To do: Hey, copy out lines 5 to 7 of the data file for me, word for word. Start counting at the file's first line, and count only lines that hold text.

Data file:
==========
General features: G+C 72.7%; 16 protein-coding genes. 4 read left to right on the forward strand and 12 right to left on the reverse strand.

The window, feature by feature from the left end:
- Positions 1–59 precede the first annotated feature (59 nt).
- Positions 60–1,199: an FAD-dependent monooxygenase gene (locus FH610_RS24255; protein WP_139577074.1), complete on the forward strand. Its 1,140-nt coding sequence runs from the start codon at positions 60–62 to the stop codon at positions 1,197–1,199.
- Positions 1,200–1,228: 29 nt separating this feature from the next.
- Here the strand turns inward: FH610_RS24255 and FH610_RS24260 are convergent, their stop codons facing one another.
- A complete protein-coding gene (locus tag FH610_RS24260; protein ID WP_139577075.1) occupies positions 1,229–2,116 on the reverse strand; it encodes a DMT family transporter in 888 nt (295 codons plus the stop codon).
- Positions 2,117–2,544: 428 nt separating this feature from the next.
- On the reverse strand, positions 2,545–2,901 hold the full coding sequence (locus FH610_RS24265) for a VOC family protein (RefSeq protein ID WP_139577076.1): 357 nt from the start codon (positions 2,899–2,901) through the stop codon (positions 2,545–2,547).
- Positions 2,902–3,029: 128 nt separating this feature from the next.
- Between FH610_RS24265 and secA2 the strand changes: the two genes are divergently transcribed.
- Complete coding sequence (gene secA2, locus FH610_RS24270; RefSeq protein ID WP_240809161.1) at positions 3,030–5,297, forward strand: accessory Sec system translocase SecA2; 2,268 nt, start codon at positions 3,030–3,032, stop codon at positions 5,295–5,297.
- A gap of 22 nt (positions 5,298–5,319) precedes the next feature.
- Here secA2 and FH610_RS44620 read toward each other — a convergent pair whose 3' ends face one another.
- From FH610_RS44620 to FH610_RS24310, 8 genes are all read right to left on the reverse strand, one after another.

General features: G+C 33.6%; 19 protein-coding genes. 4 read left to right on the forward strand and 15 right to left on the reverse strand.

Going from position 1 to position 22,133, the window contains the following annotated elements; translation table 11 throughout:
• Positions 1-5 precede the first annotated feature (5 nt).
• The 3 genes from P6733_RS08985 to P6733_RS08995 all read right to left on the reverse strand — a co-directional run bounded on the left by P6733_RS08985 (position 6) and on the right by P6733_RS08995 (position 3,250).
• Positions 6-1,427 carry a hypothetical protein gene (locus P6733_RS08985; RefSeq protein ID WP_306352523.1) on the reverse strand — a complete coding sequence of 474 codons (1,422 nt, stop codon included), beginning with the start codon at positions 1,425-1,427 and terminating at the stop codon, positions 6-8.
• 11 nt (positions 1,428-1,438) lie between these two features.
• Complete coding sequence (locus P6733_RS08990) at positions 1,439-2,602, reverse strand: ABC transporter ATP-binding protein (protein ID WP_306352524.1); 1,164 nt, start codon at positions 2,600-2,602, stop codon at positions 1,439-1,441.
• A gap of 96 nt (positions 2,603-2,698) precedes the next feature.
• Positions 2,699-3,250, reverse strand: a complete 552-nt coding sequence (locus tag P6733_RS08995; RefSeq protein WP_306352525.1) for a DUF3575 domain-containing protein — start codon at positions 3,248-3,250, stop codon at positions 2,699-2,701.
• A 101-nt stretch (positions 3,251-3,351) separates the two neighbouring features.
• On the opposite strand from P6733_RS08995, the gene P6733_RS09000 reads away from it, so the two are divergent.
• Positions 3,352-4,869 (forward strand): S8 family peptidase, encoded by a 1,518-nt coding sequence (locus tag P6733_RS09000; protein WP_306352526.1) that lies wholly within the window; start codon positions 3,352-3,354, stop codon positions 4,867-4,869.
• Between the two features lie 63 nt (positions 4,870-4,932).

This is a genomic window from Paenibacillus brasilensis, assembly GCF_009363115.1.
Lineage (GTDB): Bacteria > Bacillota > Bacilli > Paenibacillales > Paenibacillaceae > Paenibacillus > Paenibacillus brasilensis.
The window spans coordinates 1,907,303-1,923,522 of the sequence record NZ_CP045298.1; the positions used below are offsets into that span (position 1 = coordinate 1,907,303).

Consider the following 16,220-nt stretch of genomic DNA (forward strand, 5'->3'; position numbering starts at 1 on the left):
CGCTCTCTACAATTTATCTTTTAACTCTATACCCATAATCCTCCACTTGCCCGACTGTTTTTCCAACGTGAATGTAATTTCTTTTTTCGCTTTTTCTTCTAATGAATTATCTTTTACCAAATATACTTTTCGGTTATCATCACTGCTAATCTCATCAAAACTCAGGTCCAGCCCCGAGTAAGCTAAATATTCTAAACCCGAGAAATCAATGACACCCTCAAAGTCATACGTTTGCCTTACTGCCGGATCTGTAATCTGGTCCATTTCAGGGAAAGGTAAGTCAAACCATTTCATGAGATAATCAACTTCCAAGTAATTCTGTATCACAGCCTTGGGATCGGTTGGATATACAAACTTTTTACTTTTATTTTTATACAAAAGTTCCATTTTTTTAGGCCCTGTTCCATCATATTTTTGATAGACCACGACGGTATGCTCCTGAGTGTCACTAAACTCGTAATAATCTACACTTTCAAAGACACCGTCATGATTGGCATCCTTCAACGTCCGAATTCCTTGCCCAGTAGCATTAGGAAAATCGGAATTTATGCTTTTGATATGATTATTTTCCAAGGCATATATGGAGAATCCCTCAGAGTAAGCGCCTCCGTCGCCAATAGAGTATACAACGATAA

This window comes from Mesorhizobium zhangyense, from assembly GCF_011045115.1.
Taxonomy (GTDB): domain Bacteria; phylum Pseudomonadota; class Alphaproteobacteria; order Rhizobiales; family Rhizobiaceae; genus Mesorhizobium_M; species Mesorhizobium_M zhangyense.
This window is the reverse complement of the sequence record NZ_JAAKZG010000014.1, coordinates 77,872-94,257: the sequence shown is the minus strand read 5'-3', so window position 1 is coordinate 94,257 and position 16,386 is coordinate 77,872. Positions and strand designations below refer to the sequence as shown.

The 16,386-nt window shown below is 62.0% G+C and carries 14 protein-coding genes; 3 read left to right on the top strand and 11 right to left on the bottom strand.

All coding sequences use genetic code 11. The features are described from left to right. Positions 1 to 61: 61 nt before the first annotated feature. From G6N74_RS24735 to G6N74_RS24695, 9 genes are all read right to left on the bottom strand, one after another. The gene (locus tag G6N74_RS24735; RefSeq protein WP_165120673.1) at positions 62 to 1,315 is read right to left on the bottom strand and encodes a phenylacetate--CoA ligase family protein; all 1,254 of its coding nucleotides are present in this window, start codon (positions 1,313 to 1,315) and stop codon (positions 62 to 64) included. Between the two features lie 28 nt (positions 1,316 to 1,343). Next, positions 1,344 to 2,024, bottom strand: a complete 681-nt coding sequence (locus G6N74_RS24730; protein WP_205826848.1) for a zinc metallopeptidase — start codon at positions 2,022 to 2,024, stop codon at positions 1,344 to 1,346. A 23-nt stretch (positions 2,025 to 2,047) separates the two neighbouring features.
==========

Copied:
- Positions 1,200–1,228: 29 nt separating this feature from the next.
- Here the strand turns inward: FH610_RS24255 and FH610_RS24260 are convergent, their stop codons facing one another.
- A complete protein-coding gene (locus tag FH610_RS24260; protein ID WP_139577075.1) occupies positions 1,229–2,116 on the reverse strand; it encodes a DMT family transporter in 888 nt (295 codons plus the stop codon).